Deloitte, BGC and FIFO Families have delved into the world of virtual reality technologies in an attempt to break down the distance barrier for families with parents who are fly-in, fly-out workers.
Using research led by Curtin University, Deloitte is investigating how immersive technologies can help FIFO workers share their experiences with their families, as well as improve employee safety while on site.
One such technology is the wearable device Oculus Rift, which is being developed by a US company, Oculus VR.
Deloitte partner Coert du Plessis said using Oculus Rift, which is worn like goggles and allow a person to experience a virtual scenario as if they were living it, provided memorable experiences.
Mr du Plessis said the technology could also hold the key to making safety messages memorable as Deloitte research had found providing additional standard training did not reduce injury rates.
“The training, even though we’ve invested really heavily, actually was counter-productive. People who got injured had done significantly more ... safety training,” he said.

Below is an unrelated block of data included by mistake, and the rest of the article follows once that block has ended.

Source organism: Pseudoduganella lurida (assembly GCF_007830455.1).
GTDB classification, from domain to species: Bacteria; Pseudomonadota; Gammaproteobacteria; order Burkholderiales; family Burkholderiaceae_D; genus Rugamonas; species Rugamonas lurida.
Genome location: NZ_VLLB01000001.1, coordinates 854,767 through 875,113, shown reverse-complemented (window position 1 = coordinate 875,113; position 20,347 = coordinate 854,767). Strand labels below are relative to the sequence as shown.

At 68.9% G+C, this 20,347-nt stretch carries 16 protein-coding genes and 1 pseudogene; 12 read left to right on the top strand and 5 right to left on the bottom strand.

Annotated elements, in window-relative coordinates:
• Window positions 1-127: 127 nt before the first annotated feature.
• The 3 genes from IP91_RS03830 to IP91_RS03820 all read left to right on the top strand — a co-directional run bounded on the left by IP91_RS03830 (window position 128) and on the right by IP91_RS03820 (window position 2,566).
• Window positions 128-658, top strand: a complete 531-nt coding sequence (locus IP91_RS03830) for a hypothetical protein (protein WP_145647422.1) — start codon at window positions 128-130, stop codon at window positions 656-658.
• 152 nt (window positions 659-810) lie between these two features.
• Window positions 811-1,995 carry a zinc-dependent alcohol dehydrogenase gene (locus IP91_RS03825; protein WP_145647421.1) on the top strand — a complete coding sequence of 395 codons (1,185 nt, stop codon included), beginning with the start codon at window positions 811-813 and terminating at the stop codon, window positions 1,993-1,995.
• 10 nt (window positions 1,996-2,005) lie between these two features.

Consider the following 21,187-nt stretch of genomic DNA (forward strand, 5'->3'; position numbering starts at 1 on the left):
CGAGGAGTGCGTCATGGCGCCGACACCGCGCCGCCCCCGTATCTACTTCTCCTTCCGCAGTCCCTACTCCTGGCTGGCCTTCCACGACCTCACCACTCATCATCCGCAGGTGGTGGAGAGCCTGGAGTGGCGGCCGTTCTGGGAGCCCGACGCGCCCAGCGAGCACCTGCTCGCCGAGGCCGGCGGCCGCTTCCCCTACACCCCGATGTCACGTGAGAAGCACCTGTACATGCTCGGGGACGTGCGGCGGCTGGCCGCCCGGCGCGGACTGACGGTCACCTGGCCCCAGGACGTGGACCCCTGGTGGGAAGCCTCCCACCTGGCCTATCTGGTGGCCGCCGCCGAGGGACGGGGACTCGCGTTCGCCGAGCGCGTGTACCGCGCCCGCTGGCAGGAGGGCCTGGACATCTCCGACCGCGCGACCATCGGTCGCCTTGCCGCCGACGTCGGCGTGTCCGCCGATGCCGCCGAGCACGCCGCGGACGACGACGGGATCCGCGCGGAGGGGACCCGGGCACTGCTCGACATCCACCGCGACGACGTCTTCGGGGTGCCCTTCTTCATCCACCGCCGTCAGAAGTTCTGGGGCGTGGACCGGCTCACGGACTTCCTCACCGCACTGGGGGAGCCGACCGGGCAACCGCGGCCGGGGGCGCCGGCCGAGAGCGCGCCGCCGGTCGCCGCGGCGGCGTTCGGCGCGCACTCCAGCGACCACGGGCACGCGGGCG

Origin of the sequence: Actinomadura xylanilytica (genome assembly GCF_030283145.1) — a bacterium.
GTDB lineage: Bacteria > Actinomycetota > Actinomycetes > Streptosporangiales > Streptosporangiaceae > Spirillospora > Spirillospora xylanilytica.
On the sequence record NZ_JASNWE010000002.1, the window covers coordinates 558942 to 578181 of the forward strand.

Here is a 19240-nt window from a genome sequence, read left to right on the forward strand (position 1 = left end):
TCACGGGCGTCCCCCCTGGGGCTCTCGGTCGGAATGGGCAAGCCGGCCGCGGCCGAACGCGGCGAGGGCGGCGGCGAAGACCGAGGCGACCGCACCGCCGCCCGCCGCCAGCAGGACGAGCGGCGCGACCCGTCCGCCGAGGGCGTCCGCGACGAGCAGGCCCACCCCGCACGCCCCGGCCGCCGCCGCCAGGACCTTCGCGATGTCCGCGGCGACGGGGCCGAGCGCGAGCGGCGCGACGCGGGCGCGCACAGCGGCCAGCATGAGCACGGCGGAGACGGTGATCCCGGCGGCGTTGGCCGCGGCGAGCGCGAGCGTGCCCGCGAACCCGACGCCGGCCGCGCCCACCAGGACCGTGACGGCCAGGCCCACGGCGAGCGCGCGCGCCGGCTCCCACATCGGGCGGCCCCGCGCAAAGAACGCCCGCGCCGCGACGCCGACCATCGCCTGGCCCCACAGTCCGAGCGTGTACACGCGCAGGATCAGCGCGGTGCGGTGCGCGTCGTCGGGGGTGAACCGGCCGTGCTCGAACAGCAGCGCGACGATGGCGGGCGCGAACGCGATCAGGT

“So that started the journey of how to make this training stick.”
“In this virtual world, basically you get all three of those things,” Professor Gibson said.
“(A FIFO worker) can spend up to 75 per cent of their working life away on site, so if their family can understand that it enhances better relationships and greater connection,” Ms Ashby said.
“Because this learning is so immersive, a really good way to get that safety message across is to have the family involved.”
Curtin University senior lecturer Torsten Reiners said Curtin was investigating other virtual reality technologies, including systems that could be used on a mobile phone.
“We are not focusing on the Oculus necessarily, there’s more technology coming out,” Dr Reiners said.